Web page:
Panko crusted salmon

Panko crusted anything is good. I’ve done it on salmon before but as a cheat using olive oil as an adherent. Tonight, I used the old fashioned plain flour and egg method to crumb (or bread as American cooks seem to say) the salmon.

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Panko crusted salmon with pearl barley couscous Gary Lum love lime Lime zest Lyme
Panko crusted salmon with pearl barley couscous
Panko crusted salmon with pearl barley couscous Gary Lum love lime Lime zest Lyme
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Panko crusted salmon
Prep Time
5 mins
Cook Time
5 mins
Total Time
10 mins
 

Panko crusted anything is good. I’ve done it on salmon before but as a cheat using olive oil as an adherent. Tonight, I used the old fashioned plain flour and egg method to crumb the salmon.

Course: Main Course
Cuisine: Australian
Servings: 1
Calories: 300 kcal
Author: Gary Lum
Ingredients
  • 1 piece Salmon (tail end)
  • ½ cup Plain flour
  • 1 piece Egg
  • 1 splash Full cream milk
  • ½ cup Panko breadcrumbs
  • 4 tablespoons Olive oil
Instructions
  1. Add the flour to the plastic bag the salmon is wrapped in and coat the salmon in flour.
  2. Beat the egg in the milk and bathe the floured salmon in the egg-milk mixture.
  3. Coat the salmon in the Panko breadcrumbs and allow the salmon to cool in the refrigerator for about 5 minutes.
  4. Heat up a frying pan and add the olive oil.
  5. Gently lay-in the salmon skin side down and shallow fry, agitating occasionally to ensure it doesn’t stick to the frying pan.

  6. After a few minutes turn the salmon over and finish cooking. It will probably take five minutes in total.
  7. Allow the salmon to rest for a minute or two.
  8. Plate up with whatever vegetables you want.
  9. Shoot a photograph and eat the salmon and enjoy the moist tender flaky flesh in your mouth along with the crispy crunch of the Panko crumbs.
  10. Hope the photograph looks good and then blog about it and hope some more that people will share the recipe on social media.
Panko crusted salmon with pearl barley couscous Gary Lum love lime Lime zest Lyme
Panko crusted salmon with pearl barley couscous

Can I crumb other things?

Yep, you can crumb any meat and even vegetables.

Could I deep fry rather than shallow fry the salmon?

Sure, I don’t think it would be as nice though nor as easy to control the cooking. But I’m all for deep frying anything.

Is there a vegetarian version?

Of salmon? No. There’s no vegetarian version of salmon. You could crumb a piece of tofu or a mushroom rissole if that is what you want.

What else did you eat today?

For breakfast, I had a jalapeño Spam and smoked cheddar sausage roll.

Jalapeño Spam and smoked cheddar sausage roll Gary Lum
Jalapeño Spam and smoked cheddar sausage roll

For lunch, I had leftover spicy asparagus soup.

Leftover Spam of asparagus spicy soup. What you don't see is the dollop of sour cream in the bottom of the bowl. Gary Lum Panko crumbed salmon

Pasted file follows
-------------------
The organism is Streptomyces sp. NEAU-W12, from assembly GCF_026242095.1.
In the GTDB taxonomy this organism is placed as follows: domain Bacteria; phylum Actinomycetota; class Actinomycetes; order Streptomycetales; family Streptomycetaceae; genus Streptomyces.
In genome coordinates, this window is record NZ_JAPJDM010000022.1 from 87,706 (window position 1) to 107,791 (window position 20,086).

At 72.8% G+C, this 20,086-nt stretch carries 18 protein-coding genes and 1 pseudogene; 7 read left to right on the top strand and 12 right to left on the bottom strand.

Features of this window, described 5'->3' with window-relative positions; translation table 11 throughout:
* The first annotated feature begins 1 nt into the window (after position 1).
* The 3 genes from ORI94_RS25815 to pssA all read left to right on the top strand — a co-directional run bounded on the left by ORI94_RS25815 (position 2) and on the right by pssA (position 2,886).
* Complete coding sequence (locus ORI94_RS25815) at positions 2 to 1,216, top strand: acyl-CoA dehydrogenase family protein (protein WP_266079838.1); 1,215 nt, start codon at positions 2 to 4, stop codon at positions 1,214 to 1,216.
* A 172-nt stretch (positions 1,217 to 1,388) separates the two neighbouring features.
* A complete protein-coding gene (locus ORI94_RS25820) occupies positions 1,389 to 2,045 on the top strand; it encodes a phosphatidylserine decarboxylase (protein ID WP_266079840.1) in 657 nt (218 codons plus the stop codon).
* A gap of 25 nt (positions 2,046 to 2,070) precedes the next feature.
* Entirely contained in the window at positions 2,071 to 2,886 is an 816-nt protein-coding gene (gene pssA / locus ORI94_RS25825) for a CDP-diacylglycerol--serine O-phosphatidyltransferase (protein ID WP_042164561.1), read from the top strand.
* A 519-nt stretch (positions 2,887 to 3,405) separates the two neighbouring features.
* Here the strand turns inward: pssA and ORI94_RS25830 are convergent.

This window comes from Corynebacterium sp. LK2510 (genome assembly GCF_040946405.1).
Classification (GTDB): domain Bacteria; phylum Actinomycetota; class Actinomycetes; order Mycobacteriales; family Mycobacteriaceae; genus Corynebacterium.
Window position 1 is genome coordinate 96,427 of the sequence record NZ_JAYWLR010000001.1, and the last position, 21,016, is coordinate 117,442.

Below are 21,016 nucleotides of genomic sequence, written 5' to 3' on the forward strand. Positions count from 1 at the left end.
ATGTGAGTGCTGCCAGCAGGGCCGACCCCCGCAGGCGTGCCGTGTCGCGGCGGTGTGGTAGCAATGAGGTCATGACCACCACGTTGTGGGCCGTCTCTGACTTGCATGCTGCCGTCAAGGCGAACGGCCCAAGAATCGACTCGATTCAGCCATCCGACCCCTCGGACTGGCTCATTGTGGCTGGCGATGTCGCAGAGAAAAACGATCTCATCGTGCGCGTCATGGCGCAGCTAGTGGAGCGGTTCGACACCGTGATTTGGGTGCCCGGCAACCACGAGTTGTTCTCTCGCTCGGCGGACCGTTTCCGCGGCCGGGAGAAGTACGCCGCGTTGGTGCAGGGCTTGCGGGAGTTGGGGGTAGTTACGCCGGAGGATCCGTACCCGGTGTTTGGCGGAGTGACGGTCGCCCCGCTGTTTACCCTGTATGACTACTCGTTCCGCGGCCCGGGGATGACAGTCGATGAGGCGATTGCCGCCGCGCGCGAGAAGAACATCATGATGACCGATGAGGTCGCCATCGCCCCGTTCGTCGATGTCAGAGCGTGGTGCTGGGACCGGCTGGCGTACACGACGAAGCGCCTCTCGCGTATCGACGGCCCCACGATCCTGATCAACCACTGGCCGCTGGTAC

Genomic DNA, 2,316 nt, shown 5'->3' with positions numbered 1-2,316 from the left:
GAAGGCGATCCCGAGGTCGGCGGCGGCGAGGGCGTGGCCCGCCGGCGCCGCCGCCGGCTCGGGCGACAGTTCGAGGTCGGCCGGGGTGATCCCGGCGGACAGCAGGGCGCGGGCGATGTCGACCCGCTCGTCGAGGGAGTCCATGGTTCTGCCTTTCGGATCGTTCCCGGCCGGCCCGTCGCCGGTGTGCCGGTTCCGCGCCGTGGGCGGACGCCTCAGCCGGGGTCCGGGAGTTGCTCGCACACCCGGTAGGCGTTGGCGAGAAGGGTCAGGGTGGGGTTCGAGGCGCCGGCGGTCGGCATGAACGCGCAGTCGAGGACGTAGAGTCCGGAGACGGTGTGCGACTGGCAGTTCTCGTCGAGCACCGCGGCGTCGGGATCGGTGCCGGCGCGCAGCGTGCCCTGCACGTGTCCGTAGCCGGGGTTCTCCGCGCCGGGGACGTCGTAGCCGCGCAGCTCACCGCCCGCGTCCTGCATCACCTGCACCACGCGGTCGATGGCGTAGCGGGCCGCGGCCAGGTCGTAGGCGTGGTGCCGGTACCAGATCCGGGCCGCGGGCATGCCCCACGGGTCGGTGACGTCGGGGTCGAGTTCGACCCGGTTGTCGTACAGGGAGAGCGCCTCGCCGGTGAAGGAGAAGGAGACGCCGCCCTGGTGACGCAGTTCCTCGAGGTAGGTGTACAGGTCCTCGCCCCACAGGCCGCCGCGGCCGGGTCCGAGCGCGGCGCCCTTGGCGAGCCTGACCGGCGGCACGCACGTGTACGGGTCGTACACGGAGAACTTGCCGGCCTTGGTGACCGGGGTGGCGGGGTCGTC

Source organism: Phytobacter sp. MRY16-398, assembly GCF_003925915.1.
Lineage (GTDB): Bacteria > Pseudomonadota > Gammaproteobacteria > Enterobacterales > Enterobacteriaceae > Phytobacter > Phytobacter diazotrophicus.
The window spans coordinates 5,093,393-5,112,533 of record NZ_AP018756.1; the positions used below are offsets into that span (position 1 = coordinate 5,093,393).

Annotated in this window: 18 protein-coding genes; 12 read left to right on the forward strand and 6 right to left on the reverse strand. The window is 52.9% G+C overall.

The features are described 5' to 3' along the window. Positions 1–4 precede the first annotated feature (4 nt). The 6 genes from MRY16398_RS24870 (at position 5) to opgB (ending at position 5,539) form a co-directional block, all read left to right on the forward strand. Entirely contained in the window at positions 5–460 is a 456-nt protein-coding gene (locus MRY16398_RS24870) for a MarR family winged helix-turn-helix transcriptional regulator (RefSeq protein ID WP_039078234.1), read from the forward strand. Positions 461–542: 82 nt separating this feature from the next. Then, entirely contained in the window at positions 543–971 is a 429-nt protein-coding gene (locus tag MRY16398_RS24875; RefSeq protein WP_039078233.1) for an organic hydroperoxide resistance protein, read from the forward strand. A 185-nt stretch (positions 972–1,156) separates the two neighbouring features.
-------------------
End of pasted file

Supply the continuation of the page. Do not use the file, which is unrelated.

Leftover Spam of asparagus spicy soup. What you don’t see is the dollop of sour cream in the bottom of the bowl.

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9 Responses

  1. Crumbed salmon! It sounds very similar to a chicken parma, but fish with way more crumbs encrusting it 😂 And a good browning for a definite crunch too 😂

    I don’t subscribe to blogs via email. I have the ones in my WP reader, and then I have the ones where if I like them enough and support what they do, I will know their posting patterns and visit every day or every other day 😂 Oddly enough, Firefox is still not showing comments on your Asparagus post but IE is (I loaded the page, and refreshed and the new comments came up). I have a similar issue with another blog I follow, but that’s about it. Maybe I should try clearing my cache 😂

    1. Cache clearing is always worthwhile. I do it regularly as a bit of housekeeping.
      One of the good things when I moved from WordPress[dot]com to WordPress[dot]org was knowing that Jetpack was available so I could have the benefits of the WordPress Reader. Commenting and replying to comments in the WP Reader is so much easier.

  2. Your recipes are adding creativity to my previously plain manner of food prep! For years it was plain salmon, backed, a little lemon maybe!

    If I wanted exotic eats, I’d head out to a restaurant….I never turned to the recipe books. And so, I fumbled around the kitchen. I made a few memorable meals for a few gatherings over the years, but mostly for me, my food was always bland. 🙂 I was okay with that, subscribing to the “I eat to live. I don’t live to eat” tenet.

    I was confused, however. 🙂

    So, when I saw this place and how you cook for one, I was like, yes! This is great! Oh, I can add stuff to my core meal and it doesn’t have to be complicated and I don’t have to sort out the recipes. I’m sure there are cooking for one cookbooks, but again, for me, the absolute best recipes come from friends and family! I kind of enjoy thinking about them, how they would feel if they tasted my version of their recipe. It’s all about the connection between food, joy, and people, my friend.

    So, thanks yet again for another delicious recipe! Ha… (the sour cream at the bottom of the asparagus soup is a DELICIOUS SURPRISE! Yes!)

    You’re a rock star, mister. I thanks you.

    1. Thank you JM. You are a star. Thanks for the lovely comment.
      There are days when I wish I didn’t spend so much of my time thinking about food and how to prepare. I’ve been like this for as long as I can remember.
      I do like a little flavour surprise in things, hence the sour cream dollop 😃

    2. But all the thought you put into it, along with your blog will reach those of us who need to put MORE thought into our food! See how that works? 🙂

      You’re a gift to my palate, my friend. I thank you.

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